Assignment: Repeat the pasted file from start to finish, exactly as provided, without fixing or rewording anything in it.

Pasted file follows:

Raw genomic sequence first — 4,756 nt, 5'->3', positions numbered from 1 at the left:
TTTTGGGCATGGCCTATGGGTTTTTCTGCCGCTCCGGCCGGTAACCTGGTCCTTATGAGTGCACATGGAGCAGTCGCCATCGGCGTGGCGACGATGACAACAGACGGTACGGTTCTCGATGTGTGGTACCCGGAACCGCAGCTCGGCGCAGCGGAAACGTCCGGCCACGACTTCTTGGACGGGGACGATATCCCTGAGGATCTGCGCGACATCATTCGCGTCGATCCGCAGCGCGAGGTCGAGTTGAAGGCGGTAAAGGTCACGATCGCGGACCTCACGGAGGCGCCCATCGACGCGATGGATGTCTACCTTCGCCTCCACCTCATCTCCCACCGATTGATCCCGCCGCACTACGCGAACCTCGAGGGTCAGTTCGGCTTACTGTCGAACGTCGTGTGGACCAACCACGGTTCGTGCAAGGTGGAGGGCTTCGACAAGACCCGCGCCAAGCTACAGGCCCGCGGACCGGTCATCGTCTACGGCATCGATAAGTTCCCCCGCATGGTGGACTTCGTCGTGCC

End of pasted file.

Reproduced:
Raw genomic sequence first — 4,756 nt, 5'->3', positions numbered from 1 at the left:
TTTTGGGCATGGCCTATGGGTTTTTCTGCCGCTCCGGCCGGTAACCTGGTCCTTATGAGTGCACATGGAGCAGTCGCCATCGGCGTGGCGACGATGACAACAGACGGTACGGTTCTCGATGTGTGGTACCCGGAACCGCAGCTCGGCGCAGCGGAAACGTCCGGCCACGACTTCTTGGACGGGGACGATATCCCTGAGGATCTGCGCGACATCATTCGCGTCGATCCGCAGCGCGAGGTCGAGTTGAAGGCGGTAAAGGTCACGATCGCGGACCTCACGGAGGCGCCCATCGACGCGATGGATGTCTACCTTCGCCTCCACCTCATCTCCCACCGATTGATCCCGCCGCACTACGCGAACCTCGAGGGTCAGTTCGGCTTACTGTCGAACGTCGTGTGGACCAACCACGGTTCGTGCAAGGTGGAGGGCTTCGACAAGACCCGCGCCAAGCTACAGGCCCGCGGACCGGTCATCGTCTACGGCATCGATAAGTTCCCCCGCATGGTGGACTTCGTCGTGCC